“A leader is best when people barely know he exists, when his work is done, his aim fulfilled, they will say: We did it ourselves.” – Lao Tzu
Empowering others happens as you develop into a better leader and friend. After empowering YOU, the key is using that courage and sensibility to lead and change lives. Building a community, a tribe, a plan for world domination—all of that big, heavy world-changing stuff begins with the ability to make other people do positive things they already want to do. Sounds crazy, right? Strong female leaders such as Michelle Obama and Aung San Suu Kyi are able to mobilize entire communities and countries, with just words and actions, and they do it with intellect and style. Here are 15 fifteen-minute ways to empower others:
The universe is made up of little interactions that stimulate the energy and growth within a community. Whether that community is New York or Reykjavik, friends and strangers alike are influenced by a simple smile.
[Related: 5 Ways to Get Noticed at Work]
2. Be positive.
Be conscious about your words and actions so that you can be a positive force, rather than fueling the fire. Your energy will offer insights to any discussion and invite others to see things from your perspective.
3. Give genuine compliments.
I’m a firm believer in saying what you want, when you want to—especially if what I say will make someone feel great. Whether it’s acknowledging someone’s generosity or their new shoes, compliments generate conversation and allow others to open up to you.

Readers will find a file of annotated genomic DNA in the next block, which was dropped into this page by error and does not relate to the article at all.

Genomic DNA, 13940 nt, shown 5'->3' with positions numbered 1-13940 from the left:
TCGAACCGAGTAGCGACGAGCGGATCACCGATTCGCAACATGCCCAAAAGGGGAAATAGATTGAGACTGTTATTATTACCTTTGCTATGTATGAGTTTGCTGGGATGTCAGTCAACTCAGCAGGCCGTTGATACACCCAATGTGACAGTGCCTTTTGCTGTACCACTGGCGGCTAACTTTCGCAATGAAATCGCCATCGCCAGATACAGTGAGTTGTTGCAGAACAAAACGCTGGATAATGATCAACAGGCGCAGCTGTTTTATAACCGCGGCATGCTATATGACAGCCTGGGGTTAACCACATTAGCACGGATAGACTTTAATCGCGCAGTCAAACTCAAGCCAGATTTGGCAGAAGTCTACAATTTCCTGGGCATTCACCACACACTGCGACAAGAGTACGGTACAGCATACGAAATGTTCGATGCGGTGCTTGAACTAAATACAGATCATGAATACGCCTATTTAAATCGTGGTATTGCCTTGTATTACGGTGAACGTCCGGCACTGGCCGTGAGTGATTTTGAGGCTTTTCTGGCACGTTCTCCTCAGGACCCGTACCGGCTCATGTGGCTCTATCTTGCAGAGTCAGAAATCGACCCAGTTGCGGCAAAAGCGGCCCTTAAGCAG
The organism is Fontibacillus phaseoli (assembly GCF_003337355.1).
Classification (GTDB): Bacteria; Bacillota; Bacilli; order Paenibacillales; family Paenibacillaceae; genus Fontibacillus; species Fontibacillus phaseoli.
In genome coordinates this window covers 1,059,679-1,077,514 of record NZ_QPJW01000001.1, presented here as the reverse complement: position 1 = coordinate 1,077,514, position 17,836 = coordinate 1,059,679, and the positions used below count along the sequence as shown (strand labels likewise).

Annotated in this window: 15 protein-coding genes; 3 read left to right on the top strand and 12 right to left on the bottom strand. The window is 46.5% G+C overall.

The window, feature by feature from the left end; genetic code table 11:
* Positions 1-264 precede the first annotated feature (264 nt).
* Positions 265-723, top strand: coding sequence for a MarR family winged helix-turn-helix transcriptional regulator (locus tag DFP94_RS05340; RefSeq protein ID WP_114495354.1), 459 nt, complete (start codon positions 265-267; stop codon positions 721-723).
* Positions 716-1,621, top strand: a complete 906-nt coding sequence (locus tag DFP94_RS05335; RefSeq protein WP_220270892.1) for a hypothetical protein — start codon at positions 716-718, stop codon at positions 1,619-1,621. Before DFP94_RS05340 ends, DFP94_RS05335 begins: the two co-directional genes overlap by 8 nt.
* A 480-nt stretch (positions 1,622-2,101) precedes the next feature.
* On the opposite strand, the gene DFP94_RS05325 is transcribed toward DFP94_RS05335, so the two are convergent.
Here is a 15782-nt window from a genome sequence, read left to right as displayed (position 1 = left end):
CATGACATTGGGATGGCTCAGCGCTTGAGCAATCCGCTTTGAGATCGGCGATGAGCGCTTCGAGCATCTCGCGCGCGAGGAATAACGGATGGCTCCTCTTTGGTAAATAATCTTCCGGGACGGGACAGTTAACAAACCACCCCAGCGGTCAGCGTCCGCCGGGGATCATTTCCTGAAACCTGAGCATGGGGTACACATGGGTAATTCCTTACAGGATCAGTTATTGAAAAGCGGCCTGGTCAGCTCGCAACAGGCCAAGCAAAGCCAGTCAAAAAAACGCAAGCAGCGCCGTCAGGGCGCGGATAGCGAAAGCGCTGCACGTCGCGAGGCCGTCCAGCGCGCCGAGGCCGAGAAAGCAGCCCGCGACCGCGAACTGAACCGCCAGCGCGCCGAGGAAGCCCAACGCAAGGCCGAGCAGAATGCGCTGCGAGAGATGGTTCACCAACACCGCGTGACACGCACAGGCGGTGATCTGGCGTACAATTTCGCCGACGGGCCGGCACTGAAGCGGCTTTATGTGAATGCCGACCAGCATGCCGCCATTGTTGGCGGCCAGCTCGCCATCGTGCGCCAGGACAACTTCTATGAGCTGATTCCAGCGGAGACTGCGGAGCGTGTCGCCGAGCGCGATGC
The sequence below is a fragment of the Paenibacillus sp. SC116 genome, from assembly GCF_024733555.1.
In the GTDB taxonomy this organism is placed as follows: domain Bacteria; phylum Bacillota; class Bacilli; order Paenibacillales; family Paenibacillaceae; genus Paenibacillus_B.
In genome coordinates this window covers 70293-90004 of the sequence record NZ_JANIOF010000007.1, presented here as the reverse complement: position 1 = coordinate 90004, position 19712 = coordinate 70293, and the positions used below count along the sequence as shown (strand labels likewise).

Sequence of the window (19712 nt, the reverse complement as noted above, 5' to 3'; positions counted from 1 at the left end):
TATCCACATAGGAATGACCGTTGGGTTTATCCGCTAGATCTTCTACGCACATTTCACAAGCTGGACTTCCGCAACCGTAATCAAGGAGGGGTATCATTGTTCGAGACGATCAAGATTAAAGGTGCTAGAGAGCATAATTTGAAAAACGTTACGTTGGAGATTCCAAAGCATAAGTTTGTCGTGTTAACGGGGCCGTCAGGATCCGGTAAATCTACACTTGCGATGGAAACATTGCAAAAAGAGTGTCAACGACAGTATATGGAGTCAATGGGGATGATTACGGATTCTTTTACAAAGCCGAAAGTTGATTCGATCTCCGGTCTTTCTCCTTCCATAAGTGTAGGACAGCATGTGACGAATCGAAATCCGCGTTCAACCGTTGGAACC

4. Challenge others.
My friends often impress me with their talents; however, many of us are plagued by extreme self-doubt or paralysis-by-analysis. I try to help by brainstorming ways in which my friends can take their skills to the next level, either to make money or gain followers. It’s rewarding, and I find that we challenge each other to be better every day.
5. Encourage creation.
From themed movie nights (like rom-com marathons) to cooking classes to photo-shoots, doing things with friends is an excellent way to foster creativity and refine skills. MAJOR plus: there’s nothing like taking great photos to post on Instagram or making new friends through collaboration.
6. Do things together.
Little things matter, like grabbing breakfast or lunch with coworkers or calling a friend who’s having a bad day. Smaller groups encourage sharing and empower the shyer ones to speak up.
7. Share ideas.
Budding entrepreneurs and artists can relate because sharing ideas is crucial to the work, but everyone thrives from idea generation because it leads to incredible bonds and unforeseen adventures. Sharing ideas can take 3 minutes or it can turn into hour-long conversations over caffeinated beverages… so share away.
Education is powerful and necessary, but not left to just certified teachers. The most prolific and impactful teachers are often friends and family. It could be a small anecdote of how you overcame an obstacle, how to do a V-lookup on Excel, or dating advice. Teach others so they can be more efficient, knowledgeable humans.
Attend events (join Local Levo here), inspiring lectures, and even parties. Seek them out, and be a resource for others. If there are places you want to go, chances are others do, too—but need an extra push, so don’t be afraid to motivate others to join.
Okay, so traveling takes more than 15 minutes, but booking it only takes a few! Exploring new, exotic places immerses you in a diverse environment. It makes you a more open-minded, innovative, inviting leader because living outside of your comfort zone requires resourcefulness and courage.
[Related: 10 Mistakes (Solo) Female Travelers Make]